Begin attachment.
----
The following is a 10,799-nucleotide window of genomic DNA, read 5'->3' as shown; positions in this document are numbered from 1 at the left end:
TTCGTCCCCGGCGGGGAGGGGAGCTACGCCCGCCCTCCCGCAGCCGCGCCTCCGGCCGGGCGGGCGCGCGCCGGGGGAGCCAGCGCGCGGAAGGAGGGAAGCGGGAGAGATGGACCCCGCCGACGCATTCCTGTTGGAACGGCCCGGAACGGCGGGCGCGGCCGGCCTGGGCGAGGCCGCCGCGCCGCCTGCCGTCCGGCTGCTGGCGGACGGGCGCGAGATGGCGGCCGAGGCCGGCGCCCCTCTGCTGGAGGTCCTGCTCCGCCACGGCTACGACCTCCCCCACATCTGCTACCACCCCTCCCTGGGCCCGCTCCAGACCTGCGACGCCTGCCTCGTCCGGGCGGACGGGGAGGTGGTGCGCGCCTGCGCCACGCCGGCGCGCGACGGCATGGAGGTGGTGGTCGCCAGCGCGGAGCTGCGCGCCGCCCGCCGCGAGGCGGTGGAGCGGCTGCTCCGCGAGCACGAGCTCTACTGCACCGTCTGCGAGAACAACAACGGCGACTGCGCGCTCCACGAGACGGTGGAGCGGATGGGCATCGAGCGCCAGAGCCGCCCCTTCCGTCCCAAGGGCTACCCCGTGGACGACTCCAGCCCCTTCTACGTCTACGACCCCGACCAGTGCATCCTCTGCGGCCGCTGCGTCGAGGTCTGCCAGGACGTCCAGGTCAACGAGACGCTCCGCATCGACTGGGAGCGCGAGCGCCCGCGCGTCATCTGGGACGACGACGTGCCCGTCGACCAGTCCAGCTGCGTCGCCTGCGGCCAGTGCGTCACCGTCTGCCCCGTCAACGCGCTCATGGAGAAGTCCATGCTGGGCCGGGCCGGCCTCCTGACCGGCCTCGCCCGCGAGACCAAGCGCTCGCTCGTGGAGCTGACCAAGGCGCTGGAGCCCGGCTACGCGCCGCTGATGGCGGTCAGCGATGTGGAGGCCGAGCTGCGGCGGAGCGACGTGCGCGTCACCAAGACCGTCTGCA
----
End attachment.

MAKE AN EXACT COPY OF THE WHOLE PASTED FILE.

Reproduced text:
The following is a 10,799-nucleotide window of genomic DNA, read 5'->3' as shown; positions in this document are numbered from 1 at the left end:
TTCGTCCCCGGCGGGGAGGGGAGCTACGCCCGCCCTCCCGCAGCCGCGCCTCCGGCCGGGCGGGCGCGCGCCGGGGGAGCCAGCGCGCGGAAGGAGGGAAGCGGGAGAGATGGACCCCGCCGACGCATTCCTGTTGGAACGGCCCGGAACGGCGGGCGCGGCCGGCCTGGGCGAGGCCGCCGCGCCGCCTGCCGTCCGGCTGCTGGCGGACGGGCGCGAGATGGCGGCCGAGGCCGGCGCCCCTCTGCTGGAGGTCCTGCTCCGCCACGGCTACGACCTCCCCCACATCTGCTACCACCCCTCCCTGGGCCCGCTCCAGACCTGCGACGCCTGCCTCGTCCGGGCGGACGGGGAGGTGGTGCGCGCCTGCGCCACGCCGGCGCGCGACGGCATGGAGGTGGTGGTCGCCAGCGCGGAGCTGCGCGCCGCCCGCCGCGAGGCGGTGGAGCGGCTGCTCCGCGAGCACGAGCTCTACTGCACCGTCTGCGAGAACAACAACGGCGACTGCGCGCTCCACGAGACGGTGGAGCGGATGGGCATCGAGCGCCAGAGCCGCCCCTTCCGTCCCAAGGGCTACCCCGTGGACGACTCCAGCCCCTTCTACGTCTACGACCCCGACCAGTGCATCCTCTGCGGCCGCTGCGTCGAGGTCTGCCAGGACGTCCAGGTCAACGAGACGCTCCGCATCGACTGGGAGCGCGAGCGCCCGCGCGTCATCTGGGACGACGACGTGCCCGTCGACCAGTCCAGCTGCGTCGCCTGCGGCCAGTGCGTCACCGTCTGCCCCGTCAACGCGCTCATGGAGAAGTCCATGCTGGGCCGGGCCGGCCTCCTGACCGGCCTCGCCCGCGAGACCAAGCGCTCGCTCGTGGAGCTGACCAAGGCGCTGGAGCCCGGCTACGCGCCGCTGATGGCGGTCAGCGATGTGGAGGCCGAGCTGCGGCGGAGCGACGTGCGCGTCACCAAGACCGTCTGCA